It is common knowledge that the Los Angeles Lakers must fill holes at center and small forward before the start of next season. Kobe Bryant played the wing last year but is now retired, leaving only Anthony Brown and maybe Metta World Peace to take his place. Brown showed very little in his rookie season and World Peace, at age 36, is more suited at this point to coach than to play.
At center, Rob Hibbert was arguably the biggest disappointment on the roster last year. He averaged fewer than five rebounds per game, which is mystifying considering he is 7’2” in height with a solid build. Counted on to be a strong defensive presence in the middle, Hibbert did not have the speed, quickness, or desire to contribute much on either end of the court.
Tarik Black and Robert Sacre were the backup centers. Both are free agents who are not likely to return. There was hope that Black would progress last season after a solid rookie year, but he was in Byron Scott’s doghouse most of the time and played little. He might be back, but given that he is undersized for the center position, it is unlikely that he would serve as more than a backup.
Many possibilities have been mentioned to meet these needs including Kevin Durant, Paul George, Jimmy Butler, DeMarcus Cousins, Hassan Whiteside, and Al Horford. The odds do not favor the Lakers signing any of these players in free agency, so what will the team do with all the money it has to spend?
If a trade is under consideration, what about point guard position if it turns out someone appealing at that position is available? In the last couple of years, the Lakers sat by while other teams signed Isaiah Thomas (who reportedly wanted to play for the purple and gold) and Reggie Jackson, both of whom were outstanding this past season.
The presumption is that D’Angelo Russell will be the starter, but is Russell even a point guard? He hasn’t looked or played like one since joining the team as the second pick in last summer’s draft. Neither has Jordan Clarkson, who was drafted as a point guard the summer before.
Of the four teams who made it to the semi-finals in the Western Conference, it is no coincidence that the point guards were Stephen Curry, Russell Westbrook, Damian Lillard, and Tony Parker. They are a key reason why their teams made a deep playoff run, and whichever team makes it to the finals, it will face the Cleveland Cavaliers’ point guard Kyrie Irving who averaged 24.4 points and 5.5 assists per game during the regular season.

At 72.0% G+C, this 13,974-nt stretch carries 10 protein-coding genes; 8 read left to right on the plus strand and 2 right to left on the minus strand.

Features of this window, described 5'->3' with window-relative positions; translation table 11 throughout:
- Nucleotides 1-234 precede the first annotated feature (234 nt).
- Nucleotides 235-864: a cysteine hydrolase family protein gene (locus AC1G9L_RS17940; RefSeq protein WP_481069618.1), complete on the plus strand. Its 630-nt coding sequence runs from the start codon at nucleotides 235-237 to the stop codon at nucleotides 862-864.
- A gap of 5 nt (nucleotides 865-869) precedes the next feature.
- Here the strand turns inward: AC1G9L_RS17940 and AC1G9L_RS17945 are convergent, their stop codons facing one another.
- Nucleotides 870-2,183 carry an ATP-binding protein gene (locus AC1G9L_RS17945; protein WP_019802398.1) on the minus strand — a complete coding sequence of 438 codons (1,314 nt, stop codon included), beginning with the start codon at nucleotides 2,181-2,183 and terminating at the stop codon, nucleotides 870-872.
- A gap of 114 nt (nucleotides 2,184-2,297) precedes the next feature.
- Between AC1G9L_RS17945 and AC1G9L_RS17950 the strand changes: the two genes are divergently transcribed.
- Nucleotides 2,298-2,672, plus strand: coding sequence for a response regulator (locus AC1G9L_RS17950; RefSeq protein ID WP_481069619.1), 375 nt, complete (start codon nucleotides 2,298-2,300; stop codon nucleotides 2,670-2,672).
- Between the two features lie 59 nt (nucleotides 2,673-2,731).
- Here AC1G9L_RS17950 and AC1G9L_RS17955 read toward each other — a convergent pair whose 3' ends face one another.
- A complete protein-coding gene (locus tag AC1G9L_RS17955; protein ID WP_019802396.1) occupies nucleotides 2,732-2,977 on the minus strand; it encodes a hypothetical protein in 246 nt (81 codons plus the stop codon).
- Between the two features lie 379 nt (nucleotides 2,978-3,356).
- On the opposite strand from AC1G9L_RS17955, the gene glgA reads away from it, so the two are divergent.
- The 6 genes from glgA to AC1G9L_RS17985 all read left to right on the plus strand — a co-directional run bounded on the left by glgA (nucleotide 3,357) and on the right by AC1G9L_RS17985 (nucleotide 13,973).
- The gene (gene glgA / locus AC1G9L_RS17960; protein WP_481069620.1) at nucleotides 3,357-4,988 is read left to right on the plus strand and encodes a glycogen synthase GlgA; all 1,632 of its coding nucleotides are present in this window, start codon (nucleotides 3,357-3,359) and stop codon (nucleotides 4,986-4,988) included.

Two other teams who made the playoffs in the West, the Los Angeles Clippers and the Memphis Grizzles, saw their seasons end in no small part because Chris Paul and Mike Conley were injured and could not play. The other two playoff teams in the Western Conference featured Patrick Beverley, who may be the top defender at the point guard position in the entire NBA, and Deron Williams, who was a perennial all-star until slowed by injuries the past few years.
The inescapable conclusion is that the Lakers will not make it to the playoffs, or make a deep playoff run, without dramatically improved play at the point guard position.
At this point, there is no concrete evidence that Russell and Clarkson, if they continue to play the point, will ever be the equal of the players mentioned above. The biggest contribution a point guard is asked to make is to get other players involved in the flow of the game and set them up to score. As the position has evolved, many modern point guards are also prolific scorers, but they still manage to hand out a lot of assists. Of the top 10 players in assists this past season, seven were point guards, and four of them – Westbrook, Paul, John Wall, and Rajon Rondo – averaged more than 10 assists per contest.
Russell and Clarkson alternated as starters at the point guard position all season but spent most of their time shooting. They made little or no effort to get other players involved. The Lakers finished last in the league in assists, with Russell averaging an anemic 3.3 and Clarkson 2.4 per contest. Towards the end of the season, they dropped the pretense of passing altogether. Taking a cue from Bryant, everyone on the team simply heaved the ball towards the rim whenever they touched it. It was this kind of play that led to a 17-win season.
Of course, many will point out that Russell is very young and will get better. That is true, but will he get faster, quicker, or more athletic? Russell may become a very good shooting guard, but it is hard to imagine anyone in today’s NBA flourishing at point guard with so little speed and quickness.
Russell has the advantage of being physically larger than the average point guard, which may enable him to post up against smaller players. But that won’t help him become a facilitator, nor will it help him on defense where his lack of quickness makes it difficult to believe he could ever effectively guard speedsters like Westbrook, Curry, Lillard, Wall, and Irving who get up and down the court like a blur.
The likelihood is that the Lakers will focus on their many other needs this offseason and leave it to Russell to play point guard in the fall. One thing is for sure: Whether it is Russell or someone else, until the team’s play at the point guard position improves dramatically, the Lakers are unlikely to be much better than they were last year.
In today’s NBA, a team simply cannot win without someone who excels at running the offense and getting everyone involved. No matter what the front office is saying right now, if the Lakers fail to attract a star this summer at center or small forward, don’t be surprised if they consider a move for a point guard if it turns out someone really attractive is available at that position.